Siddha occurs in the Maitreya Upanishad in chapter Adhya III where the writer of the section declares "I am Siddha."
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In Tamil Nadu, South India, a siddha (see Siddhar) refers to a being who has achieved a high degree of physical as well as spiritual perfection or enlightenment. The ultimate demonstration of this is that siddhas allegedly attained physical immortality. Thus siddha, like siddhar, refers to a person who has realised the goal of a type of sadhana and become a perfected being. In Tamil Nadu, South India, where the siddha tradition is still practiced, special individuals are recognized as and called siddhas (or siddhars or cittars) who are on the path to that assumed perfection after they have taken special secret rasayanas to perfect their bodies, in order to be able to sustain prolonged meditation along with a form of pranayama which considerably reduces the number of breaths they take.
Siddha were said to have special powers including flight. These eight powers are collectively known as attamasiddhigal (ashtasiddhi). In Hindu
Hindu cosmology"> Hindu
Hindu cosmology, Siddhaloka is a subtle world (loka) where perfected beings (siddhas) take birth. They are endowed with the eight primary siddhis at birth.
The 18 siddhars are listed below.
Hindu philosophy"> Hindu
Hindu philosophy (of Kashmir Shaivism), siddha refers to a Siddha
Siddha Guru who can by way of Shaktipat initiate disciples into Yoga. A Siddha, in Tamil Siddhar or Chitthar (see Chit/Consciousness), means "one who is accomplished" and refers to perfected masters who, according to Hindu belief, have transcended the ahamkara (ego or I-maker), have subdued their minds to be subservient to their Awareness, and have transformed their bodies (composed mainly of dense Rajotama gunas) into a different kind of body dominated by sattva. This is usually accomplished only by persistent meditation.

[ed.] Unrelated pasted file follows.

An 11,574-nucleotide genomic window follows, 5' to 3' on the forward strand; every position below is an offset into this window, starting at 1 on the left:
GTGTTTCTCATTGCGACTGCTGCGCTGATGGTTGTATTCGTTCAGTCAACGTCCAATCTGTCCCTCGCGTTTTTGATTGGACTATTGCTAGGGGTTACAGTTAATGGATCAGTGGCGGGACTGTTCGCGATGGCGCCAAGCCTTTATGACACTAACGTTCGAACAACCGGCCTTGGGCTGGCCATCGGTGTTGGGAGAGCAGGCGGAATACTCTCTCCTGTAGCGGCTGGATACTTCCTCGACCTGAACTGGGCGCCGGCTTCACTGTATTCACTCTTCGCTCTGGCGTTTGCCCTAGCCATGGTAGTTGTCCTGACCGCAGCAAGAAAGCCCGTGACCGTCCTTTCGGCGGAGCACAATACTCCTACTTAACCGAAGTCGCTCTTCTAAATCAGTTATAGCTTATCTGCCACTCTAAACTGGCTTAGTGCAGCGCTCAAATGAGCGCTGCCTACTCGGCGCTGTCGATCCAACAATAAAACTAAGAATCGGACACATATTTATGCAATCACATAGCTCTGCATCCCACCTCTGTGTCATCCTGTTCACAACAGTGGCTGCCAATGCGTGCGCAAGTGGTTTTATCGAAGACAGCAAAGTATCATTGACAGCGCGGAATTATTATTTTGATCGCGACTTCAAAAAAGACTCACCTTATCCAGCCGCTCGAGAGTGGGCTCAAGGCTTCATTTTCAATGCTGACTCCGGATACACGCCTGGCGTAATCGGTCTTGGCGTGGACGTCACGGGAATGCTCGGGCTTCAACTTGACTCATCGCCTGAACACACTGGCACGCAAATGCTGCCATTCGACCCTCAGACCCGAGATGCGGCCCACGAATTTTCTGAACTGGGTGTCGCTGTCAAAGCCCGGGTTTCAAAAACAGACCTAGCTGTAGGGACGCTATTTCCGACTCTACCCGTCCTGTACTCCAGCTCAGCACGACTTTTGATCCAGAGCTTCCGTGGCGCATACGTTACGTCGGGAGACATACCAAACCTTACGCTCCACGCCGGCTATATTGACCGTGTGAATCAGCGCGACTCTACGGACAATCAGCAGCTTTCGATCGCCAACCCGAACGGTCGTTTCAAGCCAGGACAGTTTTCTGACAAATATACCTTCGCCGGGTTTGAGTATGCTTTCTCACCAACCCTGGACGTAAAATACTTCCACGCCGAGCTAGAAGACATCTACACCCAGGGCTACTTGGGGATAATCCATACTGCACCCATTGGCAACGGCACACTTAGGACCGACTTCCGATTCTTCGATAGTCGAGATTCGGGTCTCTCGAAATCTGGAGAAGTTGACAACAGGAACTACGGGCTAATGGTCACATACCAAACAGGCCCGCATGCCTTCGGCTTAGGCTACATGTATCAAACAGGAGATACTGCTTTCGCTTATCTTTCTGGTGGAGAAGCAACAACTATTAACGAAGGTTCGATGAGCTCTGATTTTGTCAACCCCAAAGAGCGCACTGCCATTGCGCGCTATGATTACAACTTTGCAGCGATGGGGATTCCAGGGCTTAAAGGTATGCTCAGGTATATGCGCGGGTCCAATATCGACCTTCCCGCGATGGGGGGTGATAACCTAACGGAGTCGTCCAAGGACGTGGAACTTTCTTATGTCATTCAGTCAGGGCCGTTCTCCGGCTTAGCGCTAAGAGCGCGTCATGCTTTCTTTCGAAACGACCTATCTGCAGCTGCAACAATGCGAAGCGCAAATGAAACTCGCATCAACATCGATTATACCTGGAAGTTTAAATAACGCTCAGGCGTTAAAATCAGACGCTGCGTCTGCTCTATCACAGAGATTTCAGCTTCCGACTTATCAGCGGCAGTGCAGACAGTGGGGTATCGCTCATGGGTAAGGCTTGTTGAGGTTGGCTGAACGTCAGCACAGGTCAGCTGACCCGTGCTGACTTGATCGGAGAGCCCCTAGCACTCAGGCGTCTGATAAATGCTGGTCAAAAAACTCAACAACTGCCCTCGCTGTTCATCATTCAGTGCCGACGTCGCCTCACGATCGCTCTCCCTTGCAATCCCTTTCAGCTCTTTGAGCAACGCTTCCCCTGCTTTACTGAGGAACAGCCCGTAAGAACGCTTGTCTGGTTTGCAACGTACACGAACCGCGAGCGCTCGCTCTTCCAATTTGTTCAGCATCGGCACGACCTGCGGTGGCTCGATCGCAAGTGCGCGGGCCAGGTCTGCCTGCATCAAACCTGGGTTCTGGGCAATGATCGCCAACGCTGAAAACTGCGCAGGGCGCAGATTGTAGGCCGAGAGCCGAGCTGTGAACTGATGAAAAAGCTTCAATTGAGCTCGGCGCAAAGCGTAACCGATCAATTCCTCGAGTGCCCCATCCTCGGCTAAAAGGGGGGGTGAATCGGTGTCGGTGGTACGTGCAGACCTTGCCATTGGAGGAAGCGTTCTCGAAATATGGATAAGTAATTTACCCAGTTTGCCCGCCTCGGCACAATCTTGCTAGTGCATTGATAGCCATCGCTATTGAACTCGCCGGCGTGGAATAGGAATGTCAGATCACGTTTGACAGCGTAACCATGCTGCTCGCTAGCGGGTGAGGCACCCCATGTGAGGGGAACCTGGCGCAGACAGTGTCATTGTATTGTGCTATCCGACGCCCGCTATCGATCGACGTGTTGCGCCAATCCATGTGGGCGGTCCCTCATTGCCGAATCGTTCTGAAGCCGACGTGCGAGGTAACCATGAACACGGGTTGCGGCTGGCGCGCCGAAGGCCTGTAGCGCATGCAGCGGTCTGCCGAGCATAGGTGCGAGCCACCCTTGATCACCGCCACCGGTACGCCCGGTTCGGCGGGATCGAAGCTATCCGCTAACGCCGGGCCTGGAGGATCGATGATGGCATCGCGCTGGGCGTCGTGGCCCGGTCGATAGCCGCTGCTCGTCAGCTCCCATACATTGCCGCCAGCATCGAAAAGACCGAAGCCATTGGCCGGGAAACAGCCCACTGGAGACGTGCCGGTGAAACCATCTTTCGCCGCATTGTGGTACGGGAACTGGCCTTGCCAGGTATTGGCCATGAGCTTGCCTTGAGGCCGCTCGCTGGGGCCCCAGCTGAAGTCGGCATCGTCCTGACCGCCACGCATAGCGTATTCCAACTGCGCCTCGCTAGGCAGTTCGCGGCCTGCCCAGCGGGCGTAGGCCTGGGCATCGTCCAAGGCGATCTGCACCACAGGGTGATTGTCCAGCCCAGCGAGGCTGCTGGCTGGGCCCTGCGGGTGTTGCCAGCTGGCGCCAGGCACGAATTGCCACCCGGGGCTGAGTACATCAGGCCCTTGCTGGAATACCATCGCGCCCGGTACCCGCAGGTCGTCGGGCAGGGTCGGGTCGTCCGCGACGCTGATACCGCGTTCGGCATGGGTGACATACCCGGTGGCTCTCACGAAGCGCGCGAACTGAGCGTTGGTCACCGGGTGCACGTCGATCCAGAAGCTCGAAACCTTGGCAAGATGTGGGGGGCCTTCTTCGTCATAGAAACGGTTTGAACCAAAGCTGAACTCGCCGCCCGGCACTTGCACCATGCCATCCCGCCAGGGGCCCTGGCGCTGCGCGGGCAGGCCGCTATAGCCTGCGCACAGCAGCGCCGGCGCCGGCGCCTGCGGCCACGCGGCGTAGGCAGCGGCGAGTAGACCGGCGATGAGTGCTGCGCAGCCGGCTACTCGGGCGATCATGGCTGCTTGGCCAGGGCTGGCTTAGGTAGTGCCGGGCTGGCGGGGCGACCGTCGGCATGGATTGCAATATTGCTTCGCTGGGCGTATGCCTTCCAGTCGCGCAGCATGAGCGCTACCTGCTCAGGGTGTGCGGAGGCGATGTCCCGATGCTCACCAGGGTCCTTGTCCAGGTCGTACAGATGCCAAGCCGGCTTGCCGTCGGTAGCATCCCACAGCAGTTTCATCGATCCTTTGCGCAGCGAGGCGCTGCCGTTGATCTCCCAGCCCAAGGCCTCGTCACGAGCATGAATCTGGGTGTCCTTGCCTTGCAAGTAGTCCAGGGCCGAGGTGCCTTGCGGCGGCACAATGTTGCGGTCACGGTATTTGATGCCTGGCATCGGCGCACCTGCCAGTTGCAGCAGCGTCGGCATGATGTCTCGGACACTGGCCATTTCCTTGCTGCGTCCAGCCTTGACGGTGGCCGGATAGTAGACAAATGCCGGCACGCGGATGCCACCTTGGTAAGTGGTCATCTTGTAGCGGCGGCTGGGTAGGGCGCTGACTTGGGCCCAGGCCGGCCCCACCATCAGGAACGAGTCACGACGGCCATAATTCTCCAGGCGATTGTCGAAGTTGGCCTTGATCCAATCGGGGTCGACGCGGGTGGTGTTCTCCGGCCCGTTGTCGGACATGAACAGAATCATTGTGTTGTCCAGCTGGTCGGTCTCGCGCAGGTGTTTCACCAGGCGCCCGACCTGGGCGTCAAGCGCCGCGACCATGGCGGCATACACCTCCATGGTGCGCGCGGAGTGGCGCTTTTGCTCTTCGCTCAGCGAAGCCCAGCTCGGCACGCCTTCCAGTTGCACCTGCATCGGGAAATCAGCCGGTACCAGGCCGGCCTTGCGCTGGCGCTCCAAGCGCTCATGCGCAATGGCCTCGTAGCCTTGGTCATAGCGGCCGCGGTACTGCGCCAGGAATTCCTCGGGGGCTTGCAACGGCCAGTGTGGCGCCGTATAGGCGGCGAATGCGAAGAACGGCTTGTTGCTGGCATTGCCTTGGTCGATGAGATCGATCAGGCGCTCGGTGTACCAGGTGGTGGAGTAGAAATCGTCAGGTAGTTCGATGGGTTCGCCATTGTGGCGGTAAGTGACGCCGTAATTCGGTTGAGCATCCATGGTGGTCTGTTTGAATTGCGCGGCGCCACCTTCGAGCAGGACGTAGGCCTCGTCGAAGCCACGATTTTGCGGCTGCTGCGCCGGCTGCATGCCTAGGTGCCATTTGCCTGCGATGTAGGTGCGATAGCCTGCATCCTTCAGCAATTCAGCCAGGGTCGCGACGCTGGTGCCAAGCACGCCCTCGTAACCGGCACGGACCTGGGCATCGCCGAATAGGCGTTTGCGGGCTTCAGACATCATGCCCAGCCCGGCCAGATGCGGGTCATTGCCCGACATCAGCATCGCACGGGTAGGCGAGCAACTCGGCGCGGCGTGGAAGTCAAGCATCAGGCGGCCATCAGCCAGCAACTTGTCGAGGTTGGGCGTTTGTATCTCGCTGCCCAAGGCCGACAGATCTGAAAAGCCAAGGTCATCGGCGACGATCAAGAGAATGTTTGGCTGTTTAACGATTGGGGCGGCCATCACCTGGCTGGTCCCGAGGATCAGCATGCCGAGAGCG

Hindu theology, Siddhashrama is a secret land deep in the Himalayas, where great yogis, sadhus and sages who are siddhas live. The concept is similar to Tibetan mystical land of Shambhala.
Siddhashrama is referred in many Indian epics and Puranas including Ramayana and Mahabharata. In Valmiki's Ramayana it is said that Viswamitra had his hermitage in Siddhashrama, the erstwhile hermitage of Vishnu, when he appeared as the Vamana avatar. He takes Rama and Lakshmana to Siddhashrama
Siddhashrama to exterminate the rakshasas who are disturbing his religious sacrifices (i.28.1-20).
Whenever siddha is mentioned, the 84 siddhas and 9 nathas are remembered, and it is this tradition of siddha which is known as the
Nath tradition. Siddha
Siddha is a term used for both mahasiddhas and naths So a siddha may mean a siddha, a mahasiddha or a nath. The three words are used interchangeably.
A list of eighty-four siddhas is found in a manuscript (manuscript no 48/34 of the Asiatic Society of Bengal) dated Lakshmana Samvat 388 (1506) of a medieval Maithili work, the Varna(na)ratnākara written by Jyotirishwar Thakur, the court poet of King Harisimhadeva of Mithila (reigned 1300–1321). An interesting feature of this list is that the names of the most revered naths are incorporated in this list along with Buddhist siddhācāryas. The names of the siddhas found in this list are:
In the first upadeśa (chapter) of the
Yoga Pradipika">Hatha Yoga
Yoga Pradipika, a 15th-century text, a list of yogis is found, who are described as the Mahasiddhas. This list has a number of names common with those found in the list of the Varna(na)ratnākara: